Slowly there is bathing weather in Germany. To make visiting swimming pools and quarry ponds fun, we have listed a few myths for you and explain how much truth there is in them.

Well, have you gotten your swimming trunks or bikini out of the closet yet? The bathing season is slowly starting in the outdoor pools, on the lakes and coasts. But there are a few things to consider if you want to spend a day in the water safely and relaxed.

In order not to overload the circuit. When we get hot from the sun and get into the water, it puts a lot of strain on the circulatory system, says internist Matthias Riedl.

Because the cold water causes the blood vessels in the skin to contract, the blood moves more strongly into the body and into the overall circulation. “So there is a sudden redistribution,” says Riedl, who belongs to the Federal Association of German Nutritionists (BDEM) in Essen.

If there is also still a lot of blood in the abdomen because a meal is being processed, this redistribution is even stronger. In the worst case, this leads to a circulatory collapse.

“The three-point technique, where you lie on your back, has proven its worth,” says Carsten Bücken, chairman of the German Rennrutsch Verband (DRV) in Dissen (Lower Saxony). But only three parts of the body touch the slide, so that you can really pick up speed due to the low friction.

The feet are crossed so that only one heel touches the slide surface. The shoulder blades form the other two points of contact. The bottom is pushed up. Nothing works without body tension, says Bücken. “You put your arms above your head. Some also like to put their hands behind their necks because that gives them more control in the corners.”

The swimwear also influences the sliding speed. Tight swimming trunks are better than boxer shorts. By the way: There is a tip that you should pull your swimming trunks into the crevice in the buttocks to further reduce friction. “But that’s nonsense,” was the verdict of the skid-slide expert.

“You don’t normally have to worry in the local bathing waters,” says Alexander Paffrath from the Presidium of the German Life Saving Society (DLRG). However, before swimming in the lake, you should be aware that you could bump into aquatic plants or animals with your foot or stomach. “Because uncontrolled, hectic reactions due to panic are the real danger,” says Paffrath.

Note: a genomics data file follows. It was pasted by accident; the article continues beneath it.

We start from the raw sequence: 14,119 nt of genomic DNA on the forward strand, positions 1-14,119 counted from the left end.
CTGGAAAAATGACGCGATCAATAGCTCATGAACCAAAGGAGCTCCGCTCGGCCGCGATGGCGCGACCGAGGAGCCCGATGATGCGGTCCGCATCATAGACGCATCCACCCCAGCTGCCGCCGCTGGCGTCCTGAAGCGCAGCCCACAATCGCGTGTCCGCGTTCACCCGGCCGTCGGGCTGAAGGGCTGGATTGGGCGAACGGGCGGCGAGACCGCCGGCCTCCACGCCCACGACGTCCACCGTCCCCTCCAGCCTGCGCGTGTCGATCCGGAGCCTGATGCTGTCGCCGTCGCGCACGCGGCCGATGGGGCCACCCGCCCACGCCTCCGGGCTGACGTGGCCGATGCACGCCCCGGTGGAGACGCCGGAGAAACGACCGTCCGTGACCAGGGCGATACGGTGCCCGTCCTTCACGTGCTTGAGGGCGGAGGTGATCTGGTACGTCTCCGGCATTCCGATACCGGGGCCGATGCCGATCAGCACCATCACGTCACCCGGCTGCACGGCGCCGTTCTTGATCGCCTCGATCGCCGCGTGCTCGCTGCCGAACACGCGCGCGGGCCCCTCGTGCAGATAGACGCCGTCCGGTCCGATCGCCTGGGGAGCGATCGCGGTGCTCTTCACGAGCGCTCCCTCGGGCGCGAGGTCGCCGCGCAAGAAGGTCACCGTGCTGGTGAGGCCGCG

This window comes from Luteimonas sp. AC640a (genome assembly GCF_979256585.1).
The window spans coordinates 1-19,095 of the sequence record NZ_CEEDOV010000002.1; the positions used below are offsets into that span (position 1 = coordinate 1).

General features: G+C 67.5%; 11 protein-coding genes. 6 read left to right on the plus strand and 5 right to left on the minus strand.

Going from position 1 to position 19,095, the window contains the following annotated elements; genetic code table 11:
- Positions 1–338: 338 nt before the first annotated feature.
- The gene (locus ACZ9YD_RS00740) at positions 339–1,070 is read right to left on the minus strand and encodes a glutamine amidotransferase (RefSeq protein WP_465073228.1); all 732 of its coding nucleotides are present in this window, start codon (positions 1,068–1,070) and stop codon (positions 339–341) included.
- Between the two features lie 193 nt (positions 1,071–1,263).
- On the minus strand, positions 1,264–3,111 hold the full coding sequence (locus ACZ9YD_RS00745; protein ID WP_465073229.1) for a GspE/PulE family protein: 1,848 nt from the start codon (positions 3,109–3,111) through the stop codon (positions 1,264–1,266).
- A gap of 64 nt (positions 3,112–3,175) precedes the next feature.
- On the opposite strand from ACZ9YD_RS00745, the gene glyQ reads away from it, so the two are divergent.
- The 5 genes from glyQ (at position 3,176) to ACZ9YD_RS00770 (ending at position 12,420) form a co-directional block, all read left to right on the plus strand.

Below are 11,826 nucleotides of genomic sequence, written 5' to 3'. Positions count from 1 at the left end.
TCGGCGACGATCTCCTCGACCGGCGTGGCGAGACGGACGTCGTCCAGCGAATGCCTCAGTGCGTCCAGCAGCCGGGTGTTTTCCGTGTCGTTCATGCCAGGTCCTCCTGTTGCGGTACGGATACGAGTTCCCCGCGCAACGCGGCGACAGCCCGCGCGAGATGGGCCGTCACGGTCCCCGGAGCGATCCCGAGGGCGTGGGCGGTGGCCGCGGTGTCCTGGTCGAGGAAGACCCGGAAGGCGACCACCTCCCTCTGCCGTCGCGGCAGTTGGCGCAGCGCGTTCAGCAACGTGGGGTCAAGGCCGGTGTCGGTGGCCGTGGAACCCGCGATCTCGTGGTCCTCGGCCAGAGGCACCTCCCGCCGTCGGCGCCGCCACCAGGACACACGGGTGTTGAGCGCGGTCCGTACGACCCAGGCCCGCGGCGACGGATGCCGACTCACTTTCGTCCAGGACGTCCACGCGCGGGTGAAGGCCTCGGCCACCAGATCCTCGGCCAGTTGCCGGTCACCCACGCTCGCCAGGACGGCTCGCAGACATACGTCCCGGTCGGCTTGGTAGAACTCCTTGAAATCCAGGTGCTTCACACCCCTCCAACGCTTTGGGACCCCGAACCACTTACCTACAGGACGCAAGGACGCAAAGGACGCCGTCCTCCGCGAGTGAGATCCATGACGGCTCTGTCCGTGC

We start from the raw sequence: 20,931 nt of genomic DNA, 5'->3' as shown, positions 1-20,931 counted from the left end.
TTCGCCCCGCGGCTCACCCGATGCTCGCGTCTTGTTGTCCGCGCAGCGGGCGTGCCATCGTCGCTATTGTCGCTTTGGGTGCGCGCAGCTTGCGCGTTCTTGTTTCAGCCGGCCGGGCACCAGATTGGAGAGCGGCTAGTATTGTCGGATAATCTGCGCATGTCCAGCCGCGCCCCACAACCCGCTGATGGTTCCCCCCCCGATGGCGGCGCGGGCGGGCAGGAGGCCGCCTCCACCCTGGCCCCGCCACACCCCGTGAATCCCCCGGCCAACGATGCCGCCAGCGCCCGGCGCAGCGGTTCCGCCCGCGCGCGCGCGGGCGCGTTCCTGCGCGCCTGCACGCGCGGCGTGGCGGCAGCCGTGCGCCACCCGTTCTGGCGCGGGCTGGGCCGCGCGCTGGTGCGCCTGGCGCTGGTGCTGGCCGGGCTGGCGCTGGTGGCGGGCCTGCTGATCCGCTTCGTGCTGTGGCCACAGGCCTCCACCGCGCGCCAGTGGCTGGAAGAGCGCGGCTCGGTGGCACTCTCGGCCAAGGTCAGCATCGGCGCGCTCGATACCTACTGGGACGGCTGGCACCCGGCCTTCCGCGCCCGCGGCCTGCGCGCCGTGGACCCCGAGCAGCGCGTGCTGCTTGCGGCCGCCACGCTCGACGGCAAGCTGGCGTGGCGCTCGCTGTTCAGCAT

So if you are mentally prepared, you tend to stay calm – and if the worst comes to the worst, it is best to turn on your back to swim over water plants, for example.

“Better not,” says Prof. Björn Bachmann, senior physician at the Center for Ophthalmology at the University of Cologne. “But of course that’s not really possible if you have a certain prescription of glasses.” Then you should put on swimming goggles to keep your head above water.

Reason: There can be germs in the bath water, for example acanthamoeba. These are parasites that get into the cornea through tiny injuries and cause painful and long-lasting inflammation. Those who wear contact lenses are particularly at risk. This is because the cornea receives less oxygen and is more susceptible to injuries and infections.

It doesn’t matter whether it’s on the beach, in the open-air pool or at the lake: “You can catch skin fungus on your feet anywhere it’s damp – i.e. in showers or changing rooms,” says Martina Schmidt, Vice President of the German Podiatry Association.

Therefore, it is best to slip into flip-flops. And: After showering, you should take the time to dry the spaces between your toes well. Because the skin fungus finds good living conditions in these humid, warm regions, according to the podiatrist.